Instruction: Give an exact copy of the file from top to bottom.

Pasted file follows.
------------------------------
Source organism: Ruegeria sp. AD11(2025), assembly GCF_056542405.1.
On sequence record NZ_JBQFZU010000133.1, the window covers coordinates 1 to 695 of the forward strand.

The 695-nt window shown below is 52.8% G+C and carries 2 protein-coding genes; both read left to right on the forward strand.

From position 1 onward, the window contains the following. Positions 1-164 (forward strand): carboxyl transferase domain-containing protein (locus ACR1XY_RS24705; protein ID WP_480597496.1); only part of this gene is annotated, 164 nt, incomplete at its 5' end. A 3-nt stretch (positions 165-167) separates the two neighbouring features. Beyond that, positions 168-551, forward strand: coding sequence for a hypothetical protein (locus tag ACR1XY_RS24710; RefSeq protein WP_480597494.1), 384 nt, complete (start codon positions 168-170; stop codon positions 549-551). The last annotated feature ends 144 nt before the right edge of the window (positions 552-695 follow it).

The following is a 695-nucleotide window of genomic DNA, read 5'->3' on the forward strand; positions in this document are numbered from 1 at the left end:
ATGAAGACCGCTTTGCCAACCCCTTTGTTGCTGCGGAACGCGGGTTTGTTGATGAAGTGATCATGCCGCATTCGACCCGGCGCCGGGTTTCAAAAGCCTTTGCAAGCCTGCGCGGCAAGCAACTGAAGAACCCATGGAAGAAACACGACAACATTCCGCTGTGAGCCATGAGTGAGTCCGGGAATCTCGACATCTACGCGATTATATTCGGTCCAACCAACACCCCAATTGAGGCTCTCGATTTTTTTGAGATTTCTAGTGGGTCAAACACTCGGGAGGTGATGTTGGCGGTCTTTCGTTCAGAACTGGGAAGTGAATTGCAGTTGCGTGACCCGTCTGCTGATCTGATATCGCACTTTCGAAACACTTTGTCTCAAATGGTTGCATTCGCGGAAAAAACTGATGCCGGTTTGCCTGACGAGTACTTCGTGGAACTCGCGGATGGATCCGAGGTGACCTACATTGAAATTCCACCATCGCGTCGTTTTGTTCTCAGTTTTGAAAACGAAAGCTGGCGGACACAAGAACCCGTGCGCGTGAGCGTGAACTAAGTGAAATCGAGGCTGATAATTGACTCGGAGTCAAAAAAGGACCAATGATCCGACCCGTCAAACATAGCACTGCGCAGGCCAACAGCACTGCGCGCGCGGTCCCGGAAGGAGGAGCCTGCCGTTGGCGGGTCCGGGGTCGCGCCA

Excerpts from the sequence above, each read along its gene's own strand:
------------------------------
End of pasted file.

Source organism: Ruegeria sp. AD11(2025), assembly GCF_056542405.1.
On sequence record NZ_JBQFZU010000133.1, the window covers coordinates 1 to 695 of the forward strand.

The 695-nt window shown below is 52.8% G+C and carries 2 protein-coding genes; both read left to right on the forward strand.

From position 1 onward, the window contains the following. Positions 1-164 (forward strand): carboxyl transferase domain-containing protein (locus ACR1XY_RS24705; protein ID WP_480597496.1); only part of this gene is annotated, 164 nt, incomplete at its 5' end. A 3-nt stretch (positions 165-167) separates the two neighbouring features. Beyond that, positions 168-551, forward strand: coding sequence for a hypothetical protein (locus tag ACR1XY_RS24710; RefSeq protein WP_480597494.1), 384 nt, complete (start codon positions 168-170; stop codon positions 549-551). The last annotated feature ends 144 nt before the right edge of the window (positions 552-695 follow it).

The following is a 695-nucleotide window of genomic DNA, read 5'->3' on the forward strand; positions in this document are numbered from 1 at the left end:
ATGAAGACCGCTTTGCCAACCCCTTTGTTGCTGCGGAACGCGGGTTTGTTGATGAAGTGATCATGCCGCATTCGACCCGGCGCCGGGTTTCAAAAGCCTTTGCAAGCCTGCGCGGCAAGCAACTGAAGAACCCATGGAAGAAACACGACAACATTCCGCTGTGAGCCATGAGTGAGTCCGGGAATCTCGACATCTACGCGATTATATTCGGTCCAACCAACACCCCAATTGAGGCTCTCGATTTTTTTGAGATTTCTAGTGGGTCAAACACTCGGGAGGTGATGTTGGCGGTCTTTCGTTCAGAACTGGGAAGTGAATTGCAGTTGCGTGACCCGTCTGCTGATCTGATATCGCACTTTCGAAACACTTTGTCTCAAATGGTTGCATTCGCGGAAAAAACTGATGCCGGTTTGCCTGACGAGTACTTCGTGGAACTCGCGGATGGATCCGAGGTGACCTACATTGAAATTCCACCATCGCGTCGTTTTGTTCTCAGTTTTGAAAACGAAAGCTGGCGGACACAAGAACCCGTGCGCGTGAGCGTGAACTAAGTGAAATCGAGGCTGATAATTGACTCGGAGTCAAAAAAGGACCAATGATCCGACCCGTCAAACATAGCACTGCGCAGGCCAACAGCACTGCGCGCGCGGTCCCGGAAGGAGGAGCCTGCCGTTGGCGGGTCCGGGGTCGCGCCA

Excerpts from the sequence above, each read along its gene's own strand: